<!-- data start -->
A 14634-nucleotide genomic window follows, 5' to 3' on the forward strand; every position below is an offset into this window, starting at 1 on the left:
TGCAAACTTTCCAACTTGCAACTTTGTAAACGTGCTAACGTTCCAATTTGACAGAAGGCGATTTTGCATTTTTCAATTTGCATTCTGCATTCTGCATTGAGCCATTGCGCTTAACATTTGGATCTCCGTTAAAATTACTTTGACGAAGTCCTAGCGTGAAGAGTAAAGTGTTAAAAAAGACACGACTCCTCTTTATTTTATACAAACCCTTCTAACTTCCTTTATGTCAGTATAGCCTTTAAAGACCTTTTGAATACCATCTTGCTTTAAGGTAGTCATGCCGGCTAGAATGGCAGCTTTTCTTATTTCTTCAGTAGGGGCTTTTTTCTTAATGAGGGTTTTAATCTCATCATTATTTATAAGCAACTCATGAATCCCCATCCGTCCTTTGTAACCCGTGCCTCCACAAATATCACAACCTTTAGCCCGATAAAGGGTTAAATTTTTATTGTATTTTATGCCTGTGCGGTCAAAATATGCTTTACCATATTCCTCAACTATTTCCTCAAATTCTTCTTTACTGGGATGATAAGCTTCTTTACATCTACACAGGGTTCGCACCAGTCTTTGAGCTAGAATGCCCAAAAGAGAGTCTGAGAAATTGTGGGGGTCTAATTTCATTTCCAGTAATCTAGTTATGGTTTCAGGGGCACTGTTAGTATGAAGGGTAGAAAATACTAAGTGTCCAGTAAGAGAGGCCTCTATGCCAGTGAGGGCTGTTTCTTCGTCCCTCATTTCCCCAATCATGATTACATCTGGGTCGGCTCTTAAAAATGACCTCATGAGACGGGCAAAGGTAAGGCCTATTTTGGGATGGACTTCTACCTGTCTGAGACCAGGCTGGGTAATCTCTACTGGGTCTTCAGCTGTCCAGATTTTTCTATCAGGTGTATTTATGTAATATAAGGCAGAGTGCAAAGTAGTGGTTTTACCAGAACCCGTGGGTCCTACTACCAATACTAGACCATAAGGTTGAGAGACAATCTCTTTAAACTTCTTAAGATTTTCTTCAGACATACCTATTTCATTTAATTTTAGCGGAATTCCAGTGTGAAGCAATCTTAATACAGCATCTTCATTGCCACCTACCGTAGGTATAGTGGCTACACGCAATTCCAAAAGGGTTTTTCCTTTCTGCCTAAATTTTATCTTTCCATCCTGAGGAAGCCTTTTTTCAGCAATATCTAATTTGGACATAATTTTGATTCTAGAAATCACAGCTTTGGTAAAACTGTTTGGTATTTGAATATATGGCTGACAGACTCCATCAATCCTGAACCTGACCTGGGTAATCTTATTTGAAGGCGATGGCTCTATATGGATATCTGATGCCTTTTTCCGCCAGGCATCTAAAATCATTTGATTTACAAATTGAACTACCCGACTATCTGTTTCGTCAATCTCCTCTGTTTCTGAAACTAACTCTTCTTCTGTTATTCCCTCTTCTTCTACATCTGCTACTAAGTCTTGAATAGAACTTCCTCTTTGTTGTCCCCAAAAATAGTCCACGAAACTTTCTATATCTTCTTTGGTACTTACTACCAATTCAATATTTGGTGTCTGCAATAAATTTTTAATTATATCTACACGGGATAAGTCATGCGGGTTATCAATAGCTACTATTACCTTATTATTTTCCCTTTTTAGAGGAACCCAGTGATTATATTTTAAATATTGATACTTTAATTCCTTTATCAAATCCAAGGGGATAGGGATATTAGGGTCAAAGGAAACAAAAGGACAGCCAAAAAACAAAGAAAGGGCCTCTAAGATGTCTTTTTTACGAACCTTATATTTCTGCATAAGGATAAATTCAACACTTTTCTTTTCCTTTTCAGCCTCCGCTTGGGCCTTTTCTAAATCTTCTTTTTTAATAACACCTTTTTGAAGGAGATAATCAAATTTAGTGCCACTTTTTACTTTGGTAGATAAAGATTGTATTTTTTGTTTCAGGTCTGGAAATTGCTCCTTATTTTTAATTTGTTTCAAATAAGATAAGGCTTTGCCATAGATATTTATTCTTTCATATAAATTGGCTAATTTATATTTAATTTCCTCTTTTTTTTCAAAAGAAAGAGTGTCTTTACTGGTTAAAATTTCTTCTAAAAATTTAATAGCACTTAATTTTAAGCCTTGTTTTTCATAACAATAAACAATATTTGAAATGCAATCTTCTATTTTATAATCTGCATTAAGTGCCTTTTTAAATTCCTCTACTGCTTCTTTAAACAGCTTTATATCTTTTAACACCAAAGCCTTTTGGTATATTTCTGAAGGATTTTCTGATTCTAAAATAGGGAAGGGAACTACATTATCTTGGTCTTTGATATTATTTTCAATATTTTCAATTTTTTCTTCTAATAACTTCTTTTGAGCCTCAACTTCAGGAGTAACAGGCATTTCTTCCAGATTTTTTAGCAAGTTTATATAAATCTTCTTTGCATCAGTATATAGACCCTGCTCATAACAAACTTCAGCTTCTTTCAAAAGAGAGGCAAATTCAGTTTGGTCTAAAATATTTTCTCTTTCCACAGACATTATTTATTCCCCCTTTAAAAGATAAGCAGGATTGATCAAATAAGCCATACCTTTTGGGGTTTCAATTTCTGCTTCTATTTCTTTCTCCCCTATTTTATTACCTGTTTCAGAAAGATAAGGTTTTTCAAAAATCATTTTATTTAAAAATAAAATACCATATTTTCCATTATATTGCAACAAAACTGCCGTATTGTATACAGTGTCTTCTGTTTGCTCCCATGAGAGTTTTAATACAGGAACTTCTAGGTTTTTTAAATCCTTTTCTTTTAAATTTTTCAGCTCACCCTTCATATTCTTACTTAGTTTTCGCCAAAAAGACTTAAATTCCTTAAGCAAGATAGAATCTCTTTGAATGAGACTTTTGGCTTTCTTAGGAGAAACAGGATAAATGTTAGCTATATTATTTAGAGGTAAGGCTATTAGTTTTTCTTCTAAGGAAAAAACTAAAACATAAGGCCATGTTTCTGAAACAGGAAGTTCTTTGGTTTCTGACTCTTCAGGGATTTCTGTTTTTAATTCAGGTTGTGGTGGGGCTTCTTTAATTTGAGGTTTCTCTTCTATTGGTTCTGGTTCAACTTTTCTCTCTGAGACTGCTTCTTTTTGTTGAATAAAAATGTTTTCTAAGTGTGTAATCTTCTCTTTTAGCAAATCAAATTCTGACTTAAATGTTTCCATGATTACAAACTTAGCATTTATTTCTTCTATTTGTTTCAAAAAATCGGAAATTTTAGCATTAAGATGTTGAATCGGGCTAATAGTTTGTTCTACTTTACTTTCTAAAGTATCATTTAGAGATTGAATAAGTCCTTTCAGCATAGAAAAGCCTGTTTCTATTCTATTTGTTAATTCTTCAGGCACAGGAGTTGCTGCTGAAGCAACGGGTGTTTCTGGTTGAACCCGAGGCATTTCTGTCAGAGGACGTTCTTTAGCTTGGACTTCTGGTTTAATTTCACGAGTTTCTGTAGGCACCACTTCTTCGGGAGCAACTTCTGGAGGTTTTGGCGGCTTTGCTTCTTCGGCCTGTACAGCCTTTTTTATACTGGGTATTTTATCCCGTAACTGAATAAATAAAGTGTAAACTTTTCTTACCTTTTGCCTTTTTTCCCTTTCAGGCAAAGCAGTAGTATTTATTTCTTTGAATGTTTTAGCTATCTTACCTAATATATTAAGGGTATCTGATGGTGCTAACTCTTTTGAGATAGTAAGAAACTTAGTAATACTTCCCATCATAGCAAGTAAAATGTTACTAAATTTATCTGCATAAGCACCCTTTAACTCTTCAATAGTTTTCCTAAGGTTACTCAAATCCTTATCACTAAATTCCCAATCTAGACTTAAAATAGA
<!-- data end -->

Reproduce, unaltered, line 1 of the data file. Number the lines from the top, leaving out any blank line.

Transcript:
A 14634-nucleotide genomic window follows, 5' to 3' on the forward strand; every position below is an offset into this window, starting at 1 on the left: